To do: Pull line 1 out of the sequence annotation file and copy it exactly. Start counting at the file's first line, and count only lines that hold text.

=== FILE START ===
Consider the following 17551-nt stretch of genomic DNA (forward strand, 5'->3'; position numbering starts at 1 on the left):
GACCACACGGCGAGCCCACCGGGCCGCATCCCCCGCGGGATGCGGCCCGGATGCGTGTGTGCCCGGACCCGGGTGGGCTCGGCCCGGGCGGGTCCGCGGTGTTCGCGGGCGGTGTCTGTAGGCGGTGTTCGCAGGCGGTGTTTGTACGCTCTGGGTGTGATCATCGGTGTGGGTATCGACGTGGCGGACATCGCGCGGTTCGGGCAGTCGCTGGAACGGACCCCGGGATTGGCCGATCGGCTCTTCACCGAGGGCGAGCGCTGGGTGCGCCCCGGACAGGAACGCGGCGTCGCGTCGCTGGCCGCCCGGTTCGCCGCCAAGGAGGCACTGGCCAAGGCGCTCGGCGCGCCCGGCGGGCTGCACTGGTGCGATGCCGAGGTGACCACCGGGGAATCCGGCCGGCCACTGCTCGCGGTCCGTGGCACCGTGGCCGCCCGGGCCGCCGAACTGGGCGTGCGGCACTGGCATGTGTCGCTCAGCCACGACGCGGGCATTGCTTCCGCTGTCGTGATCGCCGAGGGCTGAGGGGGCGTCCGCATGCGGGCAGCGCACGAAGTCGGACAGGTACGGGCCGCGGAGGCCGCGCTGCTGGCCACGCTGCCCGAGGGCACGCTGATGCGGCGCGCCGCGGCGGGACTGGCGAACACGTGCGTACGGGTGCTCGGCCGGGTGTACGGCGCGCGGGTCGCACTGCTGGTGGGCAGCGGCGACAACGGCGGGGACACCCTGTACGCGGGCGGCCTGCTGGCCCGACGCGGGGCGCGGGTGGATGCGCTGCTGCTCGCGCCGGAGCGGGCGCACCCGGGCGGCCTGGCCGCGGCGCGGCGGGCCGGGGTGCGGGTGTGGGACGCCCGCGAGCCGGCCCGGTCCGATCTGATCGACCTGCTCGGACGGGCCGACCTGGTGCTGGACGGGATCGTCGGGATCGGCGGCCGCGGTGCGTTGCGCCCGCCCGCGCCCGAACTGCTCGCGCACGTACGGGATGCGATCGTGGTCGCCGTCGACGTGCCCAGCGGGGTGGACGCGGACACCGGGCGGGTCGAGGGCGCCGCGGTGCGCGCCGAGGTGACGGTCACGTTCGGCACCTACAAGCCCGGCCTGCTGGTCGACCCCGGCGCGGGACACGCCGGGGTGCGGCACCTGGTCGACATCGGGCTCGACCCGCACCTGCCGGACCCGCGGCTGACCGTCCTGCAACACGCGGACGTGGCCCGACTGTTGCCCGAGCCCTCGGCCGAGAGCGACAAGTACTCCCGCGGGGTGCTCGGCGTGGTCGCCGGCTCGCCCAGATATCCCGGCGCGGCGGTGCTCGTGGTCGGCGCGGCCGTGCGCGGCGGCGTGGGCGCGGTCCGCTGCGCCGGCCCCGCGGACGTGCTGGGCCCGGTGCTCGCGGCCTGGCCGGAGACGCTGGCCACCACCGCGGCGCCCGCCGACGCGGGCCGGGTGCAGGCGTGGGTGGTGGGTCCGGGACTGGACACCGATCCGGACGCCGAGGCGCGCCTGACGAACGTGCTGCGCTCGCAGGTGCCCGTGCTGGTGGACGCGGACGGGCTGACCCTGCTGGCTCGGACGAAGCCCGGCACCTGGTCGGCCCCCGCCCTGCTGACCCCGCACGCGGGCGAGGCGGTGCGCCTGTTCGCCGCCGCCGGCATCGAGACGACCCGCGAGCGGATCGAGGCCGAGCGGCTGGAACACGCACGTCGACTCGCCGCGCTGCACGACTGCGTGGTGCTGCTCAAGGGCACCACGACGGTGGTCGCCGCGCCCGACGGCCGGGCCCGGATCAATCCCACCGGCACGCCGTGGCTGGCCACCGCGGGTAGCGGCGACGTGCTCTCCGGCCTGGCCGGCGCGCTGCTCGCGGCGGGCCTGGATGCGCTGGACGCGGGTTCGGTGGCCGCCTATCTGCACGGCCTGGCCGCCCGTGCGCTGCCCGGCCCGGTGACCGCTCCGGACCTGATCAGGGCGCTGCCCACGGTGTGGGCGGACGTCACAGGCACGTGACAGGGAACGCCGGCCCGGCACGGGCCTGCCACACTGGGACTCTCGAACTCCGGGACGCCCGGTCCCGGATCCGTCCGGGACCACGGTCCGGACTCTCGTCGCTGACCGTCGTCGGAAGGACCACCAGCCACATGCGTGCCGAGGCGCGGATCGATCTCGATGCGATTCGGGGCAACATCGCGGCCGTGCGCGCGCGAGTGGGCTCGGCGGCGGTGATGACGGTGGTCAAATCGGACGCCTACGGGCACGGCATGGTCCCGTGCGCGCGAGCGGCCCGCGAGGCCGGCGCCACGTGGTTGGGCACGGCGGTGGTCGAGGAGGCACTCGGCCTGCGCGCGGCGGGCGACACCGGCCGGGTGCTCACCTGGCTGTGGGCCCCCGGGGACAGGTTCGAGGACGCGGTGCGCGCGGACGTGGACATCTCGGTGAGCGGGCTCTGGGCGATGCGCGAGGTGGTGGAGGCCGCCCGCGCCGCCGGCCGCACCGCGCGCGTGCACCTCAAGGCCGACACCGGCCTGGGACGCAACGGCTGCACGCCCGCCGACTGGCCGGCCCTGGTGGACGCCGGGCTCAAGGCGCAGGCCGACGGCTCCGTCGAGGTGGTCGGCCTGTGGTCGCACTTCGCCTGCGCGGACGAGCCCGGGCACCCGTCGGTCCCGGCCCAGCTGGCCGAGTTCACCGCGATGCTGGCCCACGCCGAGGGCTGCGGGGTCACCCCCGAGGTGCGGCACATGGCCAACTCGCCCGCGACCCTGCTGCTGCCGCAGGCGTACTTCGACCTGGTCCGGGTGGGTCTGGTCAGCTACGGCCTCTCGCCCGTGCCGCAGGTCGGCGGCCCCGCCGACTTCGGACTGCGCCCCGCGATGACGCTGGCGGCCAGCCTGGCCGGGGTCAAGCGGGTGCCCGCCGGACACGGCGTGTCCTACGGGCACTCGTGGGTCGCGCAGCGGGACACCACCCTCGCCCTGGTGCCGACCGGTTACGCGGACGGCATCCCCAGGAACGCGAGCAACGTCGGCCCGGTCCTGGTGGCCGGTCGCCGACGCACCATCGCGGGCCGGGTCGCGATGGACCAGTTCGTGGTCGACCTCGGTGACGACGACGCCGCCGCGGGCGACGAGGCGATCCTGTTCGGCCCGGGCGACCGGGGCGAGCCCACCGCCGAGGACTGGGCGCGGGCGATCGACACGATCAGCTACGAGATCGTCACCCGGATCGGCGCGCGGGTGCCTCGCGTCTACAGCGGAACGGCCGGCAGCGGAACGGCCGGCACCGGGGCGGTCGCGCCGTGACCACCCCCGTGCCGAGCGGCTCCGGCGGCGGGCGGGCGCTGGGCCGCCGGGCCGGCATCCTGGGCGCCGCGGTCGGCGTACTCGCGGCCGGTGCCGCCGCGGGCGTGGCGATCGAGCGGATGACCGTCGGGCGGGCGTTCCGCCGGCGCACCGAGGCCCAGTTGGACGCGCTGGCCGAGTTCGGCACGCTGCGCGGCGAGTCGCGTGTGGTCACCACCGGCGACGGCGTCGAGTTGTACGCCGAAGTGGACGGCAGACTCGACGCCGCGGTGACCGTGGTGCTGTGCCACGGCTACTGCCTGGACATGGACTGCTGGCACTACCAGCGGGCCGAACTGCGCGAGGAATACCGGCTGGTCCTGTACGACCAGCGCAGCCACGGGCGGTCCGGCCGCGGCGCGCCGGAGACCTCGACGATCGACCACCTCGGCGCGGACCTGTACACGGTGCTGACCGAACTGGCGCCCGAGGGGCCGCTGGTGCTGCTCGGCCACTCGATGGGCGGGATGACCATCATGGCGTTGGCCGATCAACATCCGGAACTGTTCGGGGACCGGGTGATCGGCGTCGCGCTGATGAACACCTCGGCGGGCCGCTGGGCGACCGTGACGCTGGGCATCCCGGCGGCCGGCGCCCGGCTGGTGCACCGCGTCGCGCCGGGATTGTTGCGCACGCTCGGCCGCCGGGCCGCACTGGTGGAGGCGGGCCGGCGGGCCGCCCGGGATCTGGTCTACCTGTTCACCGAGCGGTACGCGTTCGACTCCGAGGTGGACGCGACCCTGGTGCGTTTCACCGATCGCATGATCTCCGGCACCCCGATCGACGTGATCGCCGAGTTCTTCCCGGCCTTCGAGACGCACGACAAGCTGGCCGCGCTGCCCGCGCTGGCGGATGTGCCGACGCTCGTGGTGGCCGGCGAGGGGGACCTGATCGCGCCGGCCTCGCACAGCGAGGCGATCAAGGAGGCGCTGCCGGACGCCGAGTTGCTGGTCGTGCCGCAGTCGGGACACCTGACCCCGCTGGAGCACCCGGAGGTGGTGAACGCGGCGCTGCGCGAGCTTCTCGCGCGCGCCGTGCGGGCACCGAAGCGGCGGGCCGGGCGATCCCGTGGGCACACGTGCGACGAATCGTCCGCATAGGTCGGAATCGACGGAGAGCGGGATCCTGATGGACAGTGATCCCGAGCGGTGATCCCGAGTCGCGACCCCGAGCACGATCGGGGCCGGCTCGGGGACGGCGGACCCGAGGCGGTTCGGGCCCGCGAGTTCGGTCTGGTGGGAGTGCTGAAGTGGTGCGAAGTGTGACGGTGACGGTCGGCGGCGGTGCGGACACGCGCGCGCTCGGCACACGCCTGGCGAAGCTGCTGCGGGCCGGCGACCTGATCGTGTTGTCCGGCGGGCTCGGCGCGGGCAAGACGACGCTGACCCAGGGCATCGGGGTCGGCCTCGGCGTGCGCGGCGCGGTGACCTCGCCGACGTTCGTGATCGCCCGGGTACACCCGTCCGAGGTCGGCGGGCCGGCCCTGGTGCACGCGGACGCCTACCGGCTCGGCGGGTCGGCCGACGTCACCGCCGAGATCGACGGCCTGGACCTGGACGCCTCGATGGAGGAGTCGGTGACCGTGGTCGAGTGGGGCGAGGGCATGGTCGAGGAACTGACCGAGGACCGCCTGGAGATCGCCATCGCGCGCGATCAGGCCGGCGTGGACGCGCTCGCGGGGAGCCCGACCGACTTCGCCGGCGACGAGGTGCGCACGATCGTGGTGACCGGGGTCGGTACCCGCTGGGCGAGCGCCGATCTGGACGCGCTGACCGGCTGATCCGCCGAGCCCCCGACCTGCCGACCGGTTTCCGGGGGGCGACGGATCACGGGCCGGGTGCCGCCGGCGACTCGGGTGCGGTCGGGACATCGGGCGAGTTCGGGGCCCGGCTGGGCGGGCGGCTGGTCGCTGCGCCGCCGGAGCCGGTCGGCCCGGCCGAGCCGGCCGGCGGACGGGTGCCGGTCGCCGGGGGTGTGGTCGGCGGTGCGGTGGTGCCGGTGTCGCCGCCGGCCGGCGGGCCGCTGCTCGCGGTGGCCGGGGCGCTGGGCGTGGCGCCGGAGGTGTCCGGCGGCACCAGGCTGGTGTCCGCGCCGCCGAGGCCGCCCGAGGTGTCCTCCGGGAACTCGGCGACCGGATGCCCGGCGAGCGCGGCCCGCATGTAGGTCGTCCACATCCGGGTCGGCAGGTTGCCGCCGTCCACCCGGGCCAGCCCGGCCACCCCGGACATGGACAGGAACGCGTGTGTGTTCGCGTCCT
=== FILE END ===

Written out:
Consider the following 17551-nt stretch of genomic DNA (forward strand, 5'->3'; position numbering starts at 1 on the left):